But what if God didn’t actually tell you? What if you just felt really strongly about something that you believe is both wise and scripturally sound? Whether you are correct in your assessment is irrelevant. You have taken the Lord’s name in vain.

What’s more is that if you are wrong, and the decision you made wasn’t actually the wisest or most closely aligned with biblical mandates, you have not only misappropriated divine authority—you have actually misrepresented it.

It’s okay to feel really strongly about a particular decision and even to feel convinced that God is leading you in a specific direction. It’s also healthy to vocalize those feelings. But we must also keep things in perspective. You are feeling and sensing and hopefully being faithful in the midst of it. That’s good, but it’s a far cry from receiving a declarative statement from God.

2. You Could Be Replacing Faith With Misplaced Certainty

Part of the reason why it’s so tempting to claim that “God told me” is that such a statement seems to take all the uncertainty out of a situation.

Even if you’re wrong, declaring that God told you something has the effect of increasing your resolve. And we tend to think that increased resolve is necessarily the same thing as increased faith.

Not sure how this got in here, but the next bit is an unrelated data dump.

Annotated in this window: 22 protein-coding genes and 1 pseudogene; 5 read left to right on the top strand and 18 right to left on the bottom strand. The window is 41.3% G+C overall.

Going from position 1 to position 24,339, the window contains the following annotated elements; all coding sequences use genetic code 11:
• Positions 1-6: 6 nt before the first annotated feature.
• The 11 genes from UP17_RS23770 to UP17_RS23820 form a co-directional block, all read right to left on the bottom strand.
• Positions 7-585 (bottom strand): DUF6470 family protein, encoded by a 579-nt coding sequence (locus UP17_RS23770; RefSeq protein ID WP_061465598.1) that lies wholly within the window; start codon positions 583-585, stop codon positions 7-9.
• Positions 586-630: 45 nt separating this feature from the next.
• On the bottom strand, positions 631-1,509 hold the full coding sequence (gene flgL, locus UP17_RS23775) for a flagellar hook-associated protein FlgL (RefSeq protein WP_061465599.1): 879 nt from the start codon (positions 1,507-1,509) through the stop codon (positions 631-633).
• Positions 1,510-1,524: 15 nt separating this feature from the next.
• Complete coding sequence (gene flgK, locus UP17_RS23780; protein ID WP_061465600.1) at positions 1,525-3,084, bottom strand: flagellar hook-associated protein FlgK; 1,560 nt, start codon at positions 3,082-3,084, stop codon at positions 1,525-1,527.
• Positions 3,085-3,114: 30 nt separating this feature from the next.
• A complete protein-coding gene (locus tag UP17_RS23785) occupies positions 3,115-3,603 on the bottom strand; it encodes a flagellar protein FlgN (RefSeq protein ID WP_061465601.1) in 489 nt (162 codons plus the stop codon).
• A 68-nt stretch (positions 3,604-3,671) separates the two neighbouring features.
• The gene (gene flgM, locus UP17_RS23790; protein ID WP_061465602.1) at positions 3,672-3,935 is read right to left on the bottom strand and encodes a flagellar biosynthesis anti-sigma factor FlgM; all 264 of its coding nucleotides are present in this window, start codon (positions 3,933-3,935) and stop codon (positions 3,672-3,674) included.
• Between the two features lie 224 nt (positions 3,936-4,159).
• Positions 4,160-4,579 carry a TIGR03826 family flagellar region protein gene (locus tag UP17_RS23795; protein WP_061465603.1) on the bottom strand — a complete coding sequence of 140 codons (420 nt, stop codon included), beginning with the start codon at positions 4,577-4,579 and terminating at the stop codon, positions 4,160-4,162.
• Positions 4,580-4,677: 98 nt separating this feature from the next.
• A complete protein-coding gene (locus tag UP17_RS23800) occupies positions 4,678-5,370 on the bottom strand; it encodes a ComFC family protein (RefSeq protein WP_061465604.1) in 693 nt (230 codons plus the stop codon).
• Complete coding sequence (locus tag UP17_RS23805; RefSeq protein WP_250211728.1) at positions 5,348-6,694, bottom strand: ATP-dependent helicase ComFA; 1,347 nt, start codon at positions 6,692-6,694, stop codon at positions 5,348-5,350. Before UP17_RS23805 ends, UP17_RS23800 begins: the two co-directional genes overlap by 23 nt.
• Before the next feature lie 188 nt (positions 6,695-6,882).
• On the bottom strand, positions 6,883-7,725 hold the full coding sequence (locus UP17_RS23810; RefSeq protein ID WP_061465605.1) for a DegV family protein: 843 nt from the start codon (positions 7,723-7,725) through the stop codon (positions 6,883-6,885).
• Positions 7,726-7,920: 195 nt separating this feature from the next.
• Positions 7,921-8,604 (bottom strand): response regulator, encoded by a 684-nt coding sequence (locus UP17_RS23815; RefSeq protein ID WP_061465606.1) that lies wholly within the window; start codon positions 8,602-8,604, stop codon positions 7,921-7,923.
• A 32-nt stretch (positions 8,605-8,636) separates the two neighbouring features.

In other words, we tend to think that the more certain we are, the bigger our faith must be. However, faith and certainty are not one and the same. Sometimes, the two overlap. Other times, they could not be further apart from each other.

In certain instances, the most faith-filled thing we can do is to prayerfully step forward in a situation that feels horribly uncertain, not knowing if we are doing the right thing but submitting our decisions before God—even though we have not received a definitive word from him.

When it comes to such situations, it takes a lot less faith to simply pick a direction and insist that “God told me.”

And I’m not saying that when we do that, we are behaving with nefarious intent. Quite the opposite. It’s just that we can’t seem to stand the uncertainty, so we convince ourselves that God must be speaking, somehow, some way.

Except, sometimes God is silent. Sometimes, God is working in the midst of uncertainty in ways that we will only be able to appreciate down the road—sometimes years down the road. Saying “God told me” won’t change that.

3. You Short-Circuit the Discernment of Your Community

It is my belief that the primary way in which God speaks to us is through his Word, which the Holy Spirit illuminates for us and applies to our hearts.

However, I would never want to suggest that God does not also, on occasion, supernaturally speak to our hearts and push us in a specific direction when it comes to an important decision in life or leadership.